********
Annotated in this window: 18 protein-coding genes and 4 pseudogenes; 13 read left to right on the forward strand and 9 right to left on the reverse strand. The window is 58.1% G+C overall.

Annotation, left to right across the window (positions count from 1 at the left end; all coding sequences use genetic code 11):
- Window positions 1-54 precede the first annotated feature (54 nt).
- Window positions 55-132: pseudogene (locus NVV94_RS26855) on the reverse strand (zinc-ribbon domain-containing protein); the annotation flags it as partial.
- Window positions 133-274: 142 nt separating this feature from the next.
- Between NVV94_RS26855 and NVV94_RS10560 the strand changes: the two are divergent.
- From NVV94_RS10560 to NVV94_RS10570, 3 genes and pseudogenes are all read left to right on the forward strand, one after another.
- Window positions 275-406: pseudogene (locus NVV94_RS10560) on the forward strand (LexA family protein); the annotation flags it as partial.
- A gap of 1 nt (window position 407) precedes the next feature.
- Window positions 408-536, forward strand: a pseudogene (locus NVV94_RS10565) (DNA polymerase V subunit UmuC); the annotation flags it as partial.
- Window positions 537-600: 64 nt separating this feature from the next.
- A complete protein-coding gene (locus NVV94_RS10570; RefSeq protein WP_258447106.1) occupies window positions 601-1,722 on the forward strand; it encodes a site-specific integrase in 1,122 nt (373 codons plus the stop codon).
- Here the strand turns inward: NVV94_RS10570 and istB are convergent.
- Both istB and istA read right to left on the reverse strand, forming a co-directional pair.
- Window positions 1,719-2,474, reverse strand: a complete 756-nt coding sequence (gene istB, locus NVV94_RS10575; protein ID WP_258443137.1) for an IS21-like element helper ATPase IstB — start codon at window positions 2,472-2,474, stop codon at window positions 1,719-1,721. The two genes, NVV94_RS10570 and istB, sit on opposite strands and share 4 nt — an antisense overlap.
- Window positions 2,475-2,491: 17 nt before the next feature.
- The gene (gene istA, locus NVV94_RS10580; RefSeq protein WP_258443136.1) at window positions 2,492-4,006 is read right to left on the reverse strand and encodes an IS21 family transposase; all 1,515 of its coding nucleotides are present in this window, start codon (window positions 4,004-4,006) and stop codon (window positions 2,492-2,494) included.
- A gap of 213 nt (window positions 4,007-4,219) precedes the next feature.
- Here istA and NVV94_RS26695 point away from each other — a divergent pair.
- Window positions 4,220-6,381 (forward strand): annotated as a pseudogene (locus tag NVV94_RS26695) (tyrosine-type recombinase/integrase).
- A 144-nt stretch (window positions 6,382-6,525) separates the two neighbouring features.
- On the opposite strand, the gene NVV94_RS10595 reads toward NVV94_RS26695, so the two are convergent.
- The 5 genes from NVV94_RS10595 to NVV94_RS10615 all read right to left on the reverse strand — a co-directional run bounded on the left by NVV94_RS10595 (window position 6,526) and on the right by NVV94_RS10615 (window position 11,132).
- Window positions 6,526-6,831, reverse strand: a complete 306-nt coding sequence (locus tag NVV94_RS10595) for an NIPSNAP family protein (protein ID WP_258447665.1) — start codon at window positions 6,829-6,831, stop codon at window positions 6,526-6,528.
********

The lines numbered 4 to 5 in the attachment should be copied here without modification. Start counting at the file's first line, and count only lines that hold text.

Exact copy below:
- Window positions 55-132: pseudogene (locus NVV94_RS26855) on the reverse strand (zinc-ribbon domain-containing protein); the annotation flags it as partial.
- Window positions 133-274: 142 nt separating this feature from the next.